by Isabella Soares
Times like these are truly unprecedented. Despite the cancellation of anticipated summer festivals and the closure of concert venues, Winnipeg based-band LLUX decided to remedy the chaos with the release of their debut album The Drive.
Stylus had the chance to chat with lead singer Lindsay Thomson about finding her own sound during production and creating lyrics that lived up to the experiences she had in the past years.
Kenora-born Lindsay Thomson knew from early on that she wanted to form a band one day that embraced the name LUX. After moving to Ottawa to study songwriting at Carleton University, she was able to unite a group of girls and make her dream a reality. The female driven rock group had their glory days, but they were short-lived. However, Thomson decided to give her goal a second try, this time with an additional “L”.
“I decided to go back with LLUX when I was in the studio, because it had always been a dream… I thought that if I was going to spend the time and save up for this record, then I might as well do it exactly how I envisioned it.”
Once a studio deal and band was in check, it seemed like the hardest part had gone by. Yet, there came the process of composing songs that suited their indie power-pop sound.
“I worked very closely with Murray Pulver, and we spent hours fiddling around with different arrangements for the songs. We took the lyrics and music and focused on the sound and what inspirations I had influencing what I wanted the music to sound like.”
A songwriter since she was 11, to Lindsay the words came naturally when it came to writing about others’ stories, but challenging when the thoughts and experiences were her own.
“When I was growing up and writing music, I wrote a lot about other people and their relationships because I found them so interesting…I felt I wasn’t comfortable writing about my own life, because at the time I thought I didn’t have much experience coming from a small town where everything stayed the same all the time.”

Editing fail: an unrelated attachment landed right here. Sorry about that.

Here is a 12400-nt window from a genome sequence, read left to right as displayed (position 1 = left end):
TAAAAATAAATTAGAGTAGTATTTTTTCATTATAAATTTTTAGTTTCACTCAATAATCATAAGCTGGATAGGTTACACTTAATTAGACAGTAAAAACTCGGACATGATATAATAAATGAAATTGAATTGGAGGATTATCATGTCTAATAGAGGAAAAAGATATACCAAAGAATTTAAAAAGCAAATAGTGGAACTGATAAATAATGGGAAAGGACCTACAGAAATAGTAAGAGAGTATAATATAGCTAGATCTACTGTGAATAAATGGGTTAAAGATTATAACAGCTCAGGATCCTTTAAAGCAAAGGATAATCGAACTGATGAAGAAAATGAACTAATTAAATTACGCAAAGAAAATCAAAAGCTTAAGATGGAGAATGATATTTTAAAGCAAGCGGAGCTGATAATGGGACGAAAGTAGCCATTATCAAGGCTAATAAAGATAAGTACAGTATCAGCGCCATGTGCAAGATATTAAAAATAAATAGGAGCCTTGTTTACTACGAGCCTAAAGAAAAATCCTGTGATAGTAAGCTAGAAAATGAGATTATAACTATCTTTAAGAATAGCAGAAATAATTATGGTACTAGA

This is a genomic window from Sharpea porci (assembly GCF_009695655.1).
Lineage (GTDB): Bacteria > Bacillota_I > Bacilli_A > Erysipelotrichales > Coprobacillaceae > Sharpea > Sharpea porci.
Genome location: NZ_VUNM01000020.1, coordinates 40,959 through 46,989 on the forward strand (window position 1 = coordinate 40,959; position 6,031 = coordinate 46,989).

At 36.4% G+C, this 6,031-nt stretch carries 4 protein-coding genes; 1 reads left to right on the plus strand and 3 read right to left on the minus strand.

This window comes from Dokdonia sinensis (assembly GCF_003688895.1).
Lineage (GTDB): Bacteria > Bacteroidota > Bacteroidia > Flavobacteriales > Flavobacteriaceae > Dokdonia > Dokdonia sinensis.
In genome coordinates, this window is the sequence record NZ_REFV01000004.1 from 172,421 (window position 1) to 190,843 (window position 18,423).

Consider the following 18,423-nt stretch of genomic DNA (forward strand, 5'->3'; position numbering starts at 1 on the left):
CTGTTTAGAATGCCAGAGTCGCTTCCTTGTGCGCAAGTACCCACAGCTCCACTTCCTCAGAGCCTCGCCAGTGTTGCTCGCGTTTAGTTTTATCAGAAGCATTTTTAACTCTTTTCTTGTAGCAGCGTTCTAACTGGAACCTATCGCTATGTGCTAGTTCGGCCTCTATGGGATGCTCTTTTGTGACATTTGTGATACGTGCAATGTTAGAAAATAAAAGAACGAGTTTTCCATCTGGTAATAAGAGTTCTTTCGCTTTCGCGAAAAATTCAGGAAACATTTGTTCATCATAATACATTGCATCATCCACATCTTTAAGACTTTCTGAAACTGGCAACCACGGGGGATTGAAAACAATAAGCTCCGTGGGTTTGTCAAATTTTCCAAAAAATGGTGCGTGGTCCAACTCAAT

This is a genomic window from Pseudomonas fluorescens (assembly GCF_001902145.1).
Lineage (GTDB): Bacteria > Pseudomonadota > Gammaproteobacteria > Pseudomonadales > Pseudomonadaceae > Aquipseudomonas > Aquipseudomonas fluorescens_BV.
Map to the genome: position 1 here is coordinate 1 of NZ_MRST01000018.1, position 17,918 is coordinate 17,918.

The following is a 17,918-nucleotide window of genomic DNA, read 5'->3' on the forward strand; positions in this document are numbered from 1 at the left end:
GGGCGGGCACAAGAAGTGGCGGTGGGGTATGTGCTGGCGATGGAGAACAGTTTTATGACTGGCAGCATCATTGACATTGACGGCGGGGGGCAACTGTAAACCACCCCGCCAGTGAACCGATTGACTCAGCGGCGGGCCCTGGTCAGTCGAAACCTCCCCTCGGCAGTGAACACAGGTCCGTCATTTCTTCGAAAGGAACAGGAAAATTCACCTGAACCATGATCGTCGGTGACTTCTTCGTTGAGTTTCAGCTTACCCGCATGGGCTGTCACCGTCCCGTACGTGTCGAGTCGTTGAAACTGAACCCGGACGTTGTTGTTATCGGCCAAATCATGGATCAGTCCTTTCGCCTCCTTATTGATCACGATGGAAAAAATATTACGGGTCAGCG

Gladly, she was able to open up and lay out honest, bold, and incredibly relatable tracks on her debut EP. With themes that range from a long-term relationship and feeling unsure about staying or moving back to your hometown, the secret ingredient was finally revealed. “What was helping the growth in my music was being honest.”
Although The Drive came at a moment where we are unable to appreciate its delightful, heartwarming, and summery vibe at a live event, the possibility of attending a show in the future is still an option.
“Essentially everything has been cancelled, we had shows planned up until the end of the summer…Once the band is able to do live shows, we would like to have a celebration for our EP. release. We hope to do a night in Winnipeg, a night in Kenora and a night in Sioux Narrows (a small town right outside Kenora). We want to celebrate with everyone who supported it.”
While we anticipate performances from highly energetic tracks such as “The Drive” and “Molly”, or the guitar-led ballad “Do I Think About You Too Much”, we can continue to appreciate them on repeat on our earphones, or blast them during a car ride under the sunshine. Whether it’s for the beat or the lyrics, Lindsay finished our interview sharing that her greatest wish is for people to feel when they listen to her music.
“I simply want people to feel any emotion evoked through my music…If people can connect with it then I’d love that. If they are happy, then I will be happy as well. If they are sad when they listen to it, then maybe they have gone through the same thing… I just hope that people just feel.”